Charities Act review: Regulation

A summary of the main proposals, with sector reaction and an assessment of what's likely to happen

Recommendations include charging for the late filing of charity accounts
Recommendations include charging for the late filing of charity accounts

Main proposals

- Sanctions for the late filing of charity accounts with the Charity Commission should include withdrawal of Gift Aid; consideration should also be given to fines.

- Government and the commission should develop a "fair and proportionate system" of charging for filing annual returns and the registration of new charities.

- The commission should concentrate on its core functions and be more proactive in deterring, identifying, disrupting and tackling abuse of charitable status.

- The income threshold for charities to register compulsorily should rise from £5,000 to £25,000, matching the threshold for filing accounts.

- Information submitted by charities to the commission should be combined in a single document with a list of key risk indicators that would help the commission select samples for investigation.

- The processes of applying for registration with the commission and for tax relief from HM Revenue & Customs should be combined, and work should continue to create a single reporting system for incorporated charities.

- The income level at which charities are required to have their accounts audited should increase from £500,000 to £1m.

Sector reaction

The chief executives body Acevo has welcomed the proposal for fines for late filing; other sector bodies favour further consideration. The Charity Commission prefers loss of Gift Aid, but the National Council for Voluntary Organisations, the Charity Finance Group, Navca and the Association of Charitable Foundations are against it. The NCVO, CFG and others are also against charges for registering charities and filing annual documents. Raising the income threshold for compulsory registration is opposed by the NCVO, Navca and the Directory of Social Change, which says that, despite provisions for voluntary registration, too many small charities would be deprived of charity registration numbers, which could damage fundraising.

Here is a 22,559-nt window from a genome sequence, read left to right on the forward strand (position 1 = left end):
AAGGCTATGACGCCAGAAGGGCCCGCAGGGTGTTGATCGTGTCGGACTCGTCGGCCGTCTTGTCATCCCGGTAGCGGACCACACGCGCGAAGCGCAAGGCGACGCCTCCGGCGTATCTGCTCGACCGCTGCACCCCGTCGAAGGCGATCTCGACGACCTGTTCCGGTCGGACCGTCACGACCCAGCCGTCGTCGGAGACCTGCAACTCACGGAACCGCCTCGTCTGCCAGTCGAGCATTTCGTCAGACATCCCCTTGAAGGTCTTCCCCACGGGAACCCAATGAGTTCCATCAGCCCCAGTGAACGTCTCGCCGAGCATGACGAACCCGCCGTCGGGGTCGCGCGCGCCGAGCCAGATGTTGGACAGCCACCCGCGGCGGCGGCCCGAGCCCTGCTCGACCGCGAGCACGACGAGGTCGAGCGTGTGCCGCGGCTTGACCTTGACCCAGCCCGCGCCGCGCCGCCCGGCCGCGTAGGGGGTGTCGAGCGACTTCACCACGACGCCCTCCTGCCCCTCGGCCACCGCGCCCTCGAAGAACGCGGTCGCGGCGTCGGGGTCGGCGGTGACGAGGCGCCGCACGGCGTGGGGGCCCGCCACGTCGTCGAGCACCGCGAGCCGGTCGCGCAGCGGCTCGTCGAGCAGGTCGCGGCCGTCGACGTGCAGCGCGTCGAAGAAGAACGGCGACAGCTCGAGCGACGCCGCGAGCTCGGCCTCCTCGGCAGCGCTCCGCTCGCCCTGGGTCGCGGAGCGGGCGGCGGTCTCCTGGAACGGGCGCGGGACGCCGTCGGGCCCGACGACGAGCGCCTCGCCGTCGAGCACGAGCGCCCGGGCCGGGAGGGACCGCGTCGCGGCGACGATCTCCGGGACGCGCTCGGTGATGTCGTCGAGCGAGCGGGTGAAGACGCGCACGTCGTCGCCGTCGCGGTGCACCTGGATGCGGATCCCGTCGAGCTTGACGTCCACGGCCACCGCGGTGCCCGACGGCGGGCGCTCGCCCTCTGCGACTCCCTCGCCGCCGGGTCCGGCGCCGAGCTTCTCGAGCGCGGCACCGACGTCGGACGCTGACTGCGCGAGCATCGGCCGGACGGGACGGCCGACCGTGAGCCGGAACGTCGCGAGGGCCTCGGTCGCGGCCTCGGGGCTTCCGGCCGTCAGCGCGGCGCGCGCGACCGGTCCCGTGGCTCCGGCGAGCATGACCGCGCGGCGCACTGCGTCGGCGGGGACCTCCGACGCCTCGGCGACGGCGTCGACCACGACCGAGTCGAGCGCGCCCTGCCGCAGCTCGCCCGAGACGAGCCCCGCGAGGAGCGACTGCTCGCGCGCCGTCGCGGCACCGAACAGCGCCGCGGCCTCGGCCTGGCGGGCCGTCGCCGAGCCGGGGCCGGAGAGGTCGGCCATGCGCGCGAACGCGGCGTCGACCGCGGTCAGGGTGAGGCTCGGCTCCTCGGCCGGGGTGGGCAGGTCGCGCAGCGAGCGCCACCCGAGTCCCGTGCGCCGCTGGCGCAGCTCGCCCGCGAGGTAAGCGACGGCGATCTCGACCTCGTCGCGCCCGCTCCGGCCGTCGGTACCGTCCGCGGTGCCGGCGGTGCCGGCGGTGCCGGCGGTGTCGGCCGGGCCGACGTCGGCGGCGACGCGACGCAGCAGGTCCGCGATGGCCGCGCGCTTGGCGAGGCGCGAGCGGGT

What's likely to happen?

Fines and charges would not meet the government's criterion of making it easier to run a charity and could attract criticism from the opposition. There could also be a battle with the Treasury about whether the income from such measures should be deducted from the commission's budget. Ministers are less interested in 'big-stick' solutions than in incremental measures, some of which - including a single system for charities to report to both the Charity Commission and Companies House - are being developed.

Read in more detail about: trustees, fundraising, social investment, and complaints and the charity tribunal

See Editorial

Read other news about Lord Hodgon's review

Have you registered with us yet?

Register now to enjoy more articles and free email bulletins

Already registered?
Sign in

Latest Jobs

RSS Feed

Third Sector Insight

Sponsored webcasts, surveys and expert reports from Third Sector partners


Expert hub

Insurance advice from Markel

How bad can cyber crime really get: cyber fraud #1

Promotion from Markel

In the first of a series, we investigate the risks to charities from having flawed cyber security - and why we need to up our game...

Third Sector Logo

Get our bulletins. Read more articles. Join a growing community of Third Sector professionals

Register now